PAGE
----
Her mother sat there wide-eyed, mouth gaping. "Humiliated? Starting over? That's quite a statement, Justine. Come talk to me."

"Later, Mom," Justine called from the bathroom, "I need to take a shower to clear my head. Go for a run."

Lucrezia pushed herself back onto the short bed, drawing her legs up under her white kaftan. She decided not to push—just yet. "Your father's coming to breakfast," she said.

In the bathroom, Justine looked in the mirror, shocked at her spent appearance. The nightmare receded in the wake of this news. "Father? As in Dr. Morgan Jenner, man of adventure? I didn't know he was in Italy." Just before Christmas, shortly after being expelled from Egypt, Justine had met her father on holiday in Rome. He was on the verge of returning to his archeological dig in Peru. Neither had expected to see the other for some time.

Her parents had divorced when Justine left California for graduate school, and yet they remained friends. But Justine rarely saw Morgan, who was often on the road, digging somewhere or other for treasures. She had given them little to worry about, until Egypt.

The morning room of the Cellini villa provided a panoramic view of the Arno River valley. It was here that the family gathered for breakfast. Dark green tops of erect cypresses, introduced to this land by the Etruscans, danced across the vista. The crown of Filippo Brunelleschi's Duomo popped up like an ochre hat suspended in mid-air.

"I've got news," said Morgan, as he strode into the room, chose his favorite chair, and rested his feet on a small needlepoint stool. "I'll be here in Italy awhile." He was wearing what he considered proper attire for an archaeologist: khaki shirt and pants, both thinning at the elbows and knees. The Peruvian sun had tanned his skin to a rich golden tone and bleached his hair nearly blonde save for a brush of gray at each temple. Some considered his Roman nose unattractively long, but others found it regal.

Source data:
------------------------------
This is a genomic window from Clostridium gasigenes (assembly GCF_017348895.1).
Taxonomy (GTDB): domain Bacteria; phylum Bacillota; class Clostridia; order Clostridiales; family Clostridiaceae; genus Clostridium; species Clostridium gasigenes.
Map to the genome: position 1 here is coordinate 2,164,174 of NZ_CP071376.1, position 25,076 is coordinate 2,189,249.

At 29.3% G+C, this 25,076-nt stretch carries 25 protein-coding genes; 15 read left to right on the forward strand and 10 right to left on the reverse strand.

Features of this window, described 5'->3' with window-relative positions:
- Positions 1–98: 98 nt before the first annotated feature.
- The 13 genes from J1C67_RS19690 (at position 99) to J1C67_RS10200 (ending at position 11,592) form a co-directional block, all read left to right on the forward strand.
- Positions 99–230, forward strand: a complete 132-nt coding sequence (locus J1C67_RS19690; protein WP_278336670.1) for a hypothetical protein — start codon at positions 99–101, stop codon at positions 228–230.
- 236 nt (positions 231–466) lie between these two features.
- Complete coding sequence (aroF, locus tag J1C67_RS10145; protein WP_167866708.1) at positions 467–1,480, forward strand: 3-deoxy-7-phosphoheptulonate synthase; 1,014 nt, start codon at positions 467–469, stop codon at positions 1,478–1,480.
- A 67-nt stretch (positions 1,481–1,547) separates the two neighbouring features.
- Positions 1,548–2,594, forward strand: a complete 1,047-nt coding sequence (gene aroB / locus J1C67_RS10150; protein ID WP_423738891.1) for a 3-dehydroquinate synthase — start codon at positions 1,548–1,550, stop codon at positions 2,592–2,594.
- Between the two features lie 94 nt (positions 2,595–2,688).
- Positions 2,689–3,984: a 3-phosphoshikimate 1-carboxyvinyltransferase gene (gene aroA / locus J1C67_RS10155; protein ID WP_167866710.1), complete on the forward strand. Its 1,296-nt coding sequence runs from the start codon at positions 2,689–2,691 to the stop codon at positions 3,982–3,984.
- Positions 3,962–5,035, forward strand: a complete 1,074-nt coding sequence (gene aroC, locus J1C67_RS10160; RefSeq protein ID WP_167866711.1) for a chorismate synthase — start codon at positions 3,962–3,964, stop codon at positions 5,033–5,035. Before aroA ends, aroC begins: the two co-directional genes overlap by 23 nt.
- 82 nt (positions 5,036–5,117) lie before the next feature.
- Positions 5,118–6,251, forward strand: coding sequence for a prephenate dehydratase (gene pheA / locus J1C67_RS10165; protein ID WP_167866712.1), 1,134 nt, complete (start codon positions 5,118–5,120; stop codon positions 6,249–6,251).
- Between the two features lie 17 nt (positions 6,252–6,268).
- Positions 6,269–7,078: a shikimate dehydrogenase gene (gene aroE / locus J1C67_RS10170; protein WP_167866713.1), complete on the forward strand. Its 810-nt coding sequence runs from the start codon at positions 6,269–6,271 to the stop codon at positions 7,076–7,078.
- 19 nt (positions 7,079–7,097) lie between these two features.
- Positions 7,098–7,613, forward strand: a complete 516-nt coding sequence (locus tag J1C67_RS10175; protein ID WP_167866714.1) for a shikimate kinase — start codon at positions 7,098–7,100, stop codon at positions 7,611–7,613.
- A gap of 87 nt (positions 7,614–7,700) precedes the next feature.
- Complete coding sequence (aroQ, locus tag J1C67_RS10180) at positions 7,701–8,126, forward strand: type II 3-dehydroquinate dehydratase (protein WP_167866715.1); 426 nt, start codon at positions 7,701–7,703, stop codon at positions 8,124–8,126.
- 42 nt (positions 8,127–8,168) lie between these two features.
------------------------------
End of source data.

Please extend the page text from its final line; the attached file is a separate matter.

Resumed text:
"Great, Dad! For how long?" asked Justine, watching her father as though he were one of her subjects. She was often amused by his predictability, such as the casually worn, yet intact, field uniform. As an anthropologist, she prided herself on her analytical abilities, though they had recently failed her.

"More than a visit this time, Honey. I'm coming here to work," he said, pausing in expectation of a few pleasurable remarks from some quarter.

Justine looked surprised—and delighted.

Lucrezia gave him an indulgent smile and waited for carefully orchestrated news. She picked up her fork and pushed a strawberry round and round through a dollop of yogurt.

"Archaeology is a crowded business here, Dad. Everyone and his sister want to live and dig in Italy, so I'm assuming you have something good up your sleeve. My father, the famous archeologist Dr. Morgan Jenner, would hardly be interested in a typical Roman excavation," remarked Justine, reaching for a croissant. Maria, the family cook, had prepared a spread fit for the visiting royal she considered Justine's father to be. Forever enchanted with Dr. Morgan, Maria—much more than a family cook—inevitably treated him like visiting royalty; he reciprocated with gallantry.

Morgan stood, stretched his muscular arms, and walked to the finely carved buffet table, methodically filling his plate with cold cuts, tomatoes, eggs, and a large piece of banana bread, Maria's specialty. "You're right, Justine. Not the usual Roman dig." He placed a whole egg in his mouth before returning to the table.

"Tell us about it," coaxed Lucrezia, falling effortlessly into her familiar role as Creta, as he often called her. Her backlit black hair gleamed and her arched eyebrows shadowed her luminous green eyes, reminding Justine of a silent movie star. Only direct light revealed hairline wrinkles around her eyes and small indentations above her lips.

It seemed to Justine, even now, that her mother needed Morgan to find her attractive.

"Thanks for the invitation, Creta. Taking a large bite of banana bread, he resumed a relaxed pose at the head of the table. He smiled charmingly when Maria re-entered the breakfast room with a large plate of fruits. Like her mother before her, Maria had worked for the Cellini family all her life. Justine considered Maria's reassuringly maternal figure—round face, generously curved body. Even her feet seemed round, with all that "round" implies: warmth, connection, accessibility.

"It's an Etruscan dig at a UNESCO site in Cerveteri. Do you know the place?" He gazed at Creta, and his temples flushed with excitement. "Teams from the local superintendent's office have been excavating there for a few years. They think they may be onto something new. UNESCO insisted on an international team, so they called me. The superintendent resisted at first, but I think she's come around."